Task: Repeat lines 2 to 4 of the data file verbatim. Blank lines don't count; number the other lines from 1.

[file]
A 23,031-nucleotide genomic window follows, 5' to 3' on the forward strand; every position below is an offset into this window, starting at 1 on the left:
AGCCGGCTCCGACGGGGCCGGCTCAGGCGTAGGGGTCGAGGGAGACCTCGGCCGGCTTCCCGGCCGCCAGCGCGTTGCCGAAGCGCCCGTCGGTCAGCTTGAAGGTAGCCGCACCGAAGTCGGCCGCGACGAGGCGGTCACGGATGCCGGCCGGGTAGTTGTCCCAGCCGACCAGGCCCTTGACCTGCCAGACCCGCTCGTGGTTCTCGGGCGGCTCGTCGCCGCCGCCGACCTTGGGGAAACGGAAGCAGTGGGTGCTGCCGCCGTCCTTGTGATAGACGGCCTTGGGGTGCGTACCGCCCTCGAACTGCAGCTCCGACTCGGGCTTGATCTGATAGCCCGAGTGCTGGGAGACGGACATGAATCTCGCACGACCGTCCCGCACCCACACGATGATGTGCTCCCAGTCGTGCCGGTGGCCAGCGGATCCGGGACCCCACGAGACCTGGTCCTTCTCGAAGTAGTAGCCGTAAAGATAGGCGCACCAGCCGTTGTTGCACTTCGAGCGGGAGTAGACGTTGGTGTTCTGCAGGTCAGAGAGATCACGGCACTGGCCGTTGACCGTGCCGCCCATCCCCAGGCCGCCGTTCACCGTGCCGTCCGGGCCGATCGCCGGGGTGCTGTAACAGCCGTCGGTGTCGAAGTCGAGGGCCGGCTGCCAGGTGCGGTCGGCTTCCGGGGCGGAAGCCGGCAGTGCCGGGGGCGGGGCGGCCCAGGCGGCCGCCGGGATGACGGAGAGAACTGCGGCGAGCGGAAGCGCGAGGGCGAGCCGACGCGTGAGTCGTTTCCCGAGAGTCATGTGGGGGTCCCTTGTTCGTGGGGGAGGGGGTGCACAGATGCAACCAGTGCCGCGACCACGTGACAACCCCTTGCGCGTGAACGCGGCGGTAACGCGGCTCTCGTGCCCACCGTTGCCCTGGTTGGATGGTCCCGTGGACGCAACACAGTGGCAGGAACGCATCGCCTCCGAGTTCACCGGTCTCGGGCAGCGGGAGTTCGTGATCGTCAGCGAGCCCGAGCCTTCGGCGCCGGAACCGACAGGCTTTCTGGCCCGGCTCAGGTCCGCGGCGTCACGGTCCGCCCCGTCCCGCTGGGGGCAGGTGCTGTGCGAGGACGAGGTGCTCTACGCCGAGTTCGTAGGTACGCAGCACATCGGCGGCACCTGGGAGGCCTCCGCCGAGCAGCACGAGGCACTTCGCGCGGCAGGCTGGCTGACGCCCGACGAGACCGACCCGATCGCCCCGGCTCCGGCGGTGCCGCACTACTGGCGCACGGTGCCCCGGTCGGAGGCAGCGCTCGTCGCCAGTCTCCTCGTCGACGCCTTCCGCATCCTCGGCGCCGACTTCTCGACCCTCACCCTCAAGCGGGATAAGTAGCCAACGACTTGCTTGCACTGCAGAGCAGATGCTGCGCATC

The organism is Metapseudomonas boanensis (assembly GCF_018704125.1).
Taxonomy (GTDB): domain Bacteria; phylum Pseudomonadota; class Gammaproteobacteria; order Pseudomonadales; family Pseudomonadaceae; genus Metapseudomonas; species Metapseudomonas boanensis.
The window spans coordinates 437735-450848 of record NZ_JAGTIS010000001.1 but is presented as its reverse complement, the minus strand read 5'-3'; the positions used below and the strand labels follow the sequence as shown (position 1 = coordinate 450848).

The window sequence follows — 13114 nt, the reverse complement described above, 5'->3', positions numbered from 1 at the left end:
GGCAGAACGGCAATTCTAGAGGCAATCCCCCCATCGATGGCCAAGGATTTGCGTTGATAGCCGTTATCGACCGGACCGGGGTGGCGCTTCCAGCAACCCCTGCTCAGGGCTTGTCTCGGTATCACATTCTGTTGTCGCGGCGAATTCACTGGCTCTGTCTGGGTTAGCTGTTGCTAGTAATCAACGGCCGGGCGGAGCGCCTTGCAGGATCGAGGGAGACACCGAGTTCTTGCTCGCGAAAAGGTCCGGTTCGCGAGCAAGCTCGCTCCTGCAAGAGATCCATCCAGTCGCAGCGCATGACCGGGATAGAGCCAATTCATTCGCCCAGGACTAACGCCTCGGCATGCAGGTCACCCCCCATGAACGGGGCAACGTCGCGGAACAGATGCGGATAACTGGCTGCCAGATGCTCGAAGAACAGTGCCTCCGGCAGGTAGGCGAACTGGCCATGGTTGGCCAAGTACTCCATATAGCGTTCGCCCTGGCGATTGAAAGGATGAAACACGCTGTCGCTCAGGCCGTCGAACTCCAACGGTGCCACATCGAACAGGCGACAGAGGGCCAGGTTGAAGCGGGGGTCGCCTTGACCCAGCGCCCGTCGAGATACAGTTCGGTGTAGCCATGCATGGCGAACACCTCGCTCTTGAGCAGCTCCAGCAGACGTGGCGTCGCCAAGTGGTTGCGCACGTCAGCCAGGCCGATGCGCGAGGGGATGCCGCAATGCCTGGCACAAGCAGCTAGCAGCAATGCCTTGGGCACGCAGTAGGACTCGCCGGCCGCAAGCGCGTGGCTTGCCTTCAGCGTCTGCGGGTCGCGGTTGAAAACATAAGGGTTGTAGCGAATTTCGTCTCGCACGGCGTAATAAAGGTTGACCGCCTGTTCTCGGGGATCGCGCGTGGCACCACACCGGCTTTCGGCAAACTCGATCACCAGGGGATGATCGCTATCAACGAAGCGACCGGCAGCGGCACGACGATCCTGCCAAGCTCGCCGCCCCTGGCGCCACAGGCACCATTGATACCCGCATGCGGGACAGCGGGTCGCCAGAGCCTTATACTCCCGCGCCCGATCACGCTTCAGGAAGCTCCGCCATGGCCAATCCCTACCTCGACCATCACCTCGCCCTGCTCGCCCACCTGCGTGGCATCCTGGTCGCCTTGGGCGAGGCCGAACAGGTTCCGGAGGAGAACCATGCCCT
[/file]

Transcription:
AGCCGGCTCCGACGGGGCCGGCTCAGGCGTAGGGGTCGAGGGAGACCTCGGCCGGCTTCCCGGCCGCCAGCGCGTTGCCGAAGCGCCCGTCGGTCAGCTTGAAGGTAGCCGCACCGAAGTCGGCCGCGACGAGGCGGTCACGGATGCCGGCCGGGTAGTTGTCCCAGCCGACCAGGCCCTTGACCTGCCAGACCCGCTCGTGGTTCTCGGGCGGCTCGTCGCCGCCGCCGACCTTGGGGAAACGGAAGCAGTGGGTGCTGCCGCCGTCCTTGTGATAGACGGCCTTGGGGTGCGTACCGCCCTCGAACTGCAGCTCCGACTCGGGCTTGATCTGATAGCCCGAGTGCTGGGAGACGGACATGAATCTCGCACGACCGTCCCGCACCCACACGATGATGTGCTCCCAGTCGTGCCGGTGGCCAGCGGATCCGGGACCCCACGAGACCTGGTCCTTCTCGAAGTAGTAGCCGTAAAGATAGGCGCACCAGCCGTTGTTGCACTTCGAGCGGGAGTAGACGTTGGTGTTCTGCAGGTCAGAGAGATCACGGCACTGGCCGTTGACCGTGCCGCCCATCCCCAGGCCGCCGTTCACCGTGCCGTCCGGGCCGATCGCCGGGGTGCTGTAACAGCCGTCGGTGTCGAAGTCGAGGGCCGGCTGCCAGGTGCGGTCGGCTTCCGGGGCGGAAGCCGGCAGTGCCGGGGGCGGGGCGGCCCAGGCGGCCGCCGGGATGACGGAGAGAACTGCGGCGAGCGGAAGCGCGAGGGCGAGCCGACGCGTGAGTCGTTTCCCGAGAGTCATGTGGGGGTCCCTTGTTCGTGGGGGAGGGGGTGCACAGATGCAACCAGTGCCGCGACCACGTGACAACCCCTTGCGCGTGAACGCGGCGGTAACGCGGCTCTCGTGCCCACCGTTGCCCTGGTTGGATGGTCCCGTGGACGCAACACAGTGGCAGGAACGCATCGCCTCCGAGTTCACCGGTCTCGGGCAGCGGGAGTTCGTGATCGTCAGCGAGCCCGAGCCTTCGGCGCCGGAACCGACAGGCTTTCTGGCCCGGCTCAGGTCCGCGGCGTCACGGTCCGCCCCGTCCCGCTGGGGGCAGGTGCTGTGCGAGGACGAGGTGCTCTACGCCGAGTTCGTAGGTACGCAGCACATCGGCGGCACCTGGGAGGCCTCCGCCGAGCAGCACGAGGCACTTCGCGCGGCAGGCTGGCTGACGCCCGACGAGACCGACCCGATCGCCCCGGCTCCGGCGGTGCCGCACTACTGGCGCACGGTGCCCCGGTCGGAGGCAGCGCTCGTCGCCAGTCTCCTCGTCGACGCCTTCCGCATCCTCGGCGCCGACTTCTCGACCCTCACCCTCAAGCGGGATAAGTAGCCAACGACTTGCTTGCACTGCAGAGCAGATGCTGCGCATC

The organism is Metapseudomonas boanensis (assembly GCF_018704125.1).
Taxonomy (GTDB): domain Bacteria; phylum Pseudomonadota; class Gammaproteobacteria; order Pseudomonadales; family Pseudomonadaceae; genus Metapseudomonas; species Metapseudomonas boanensis.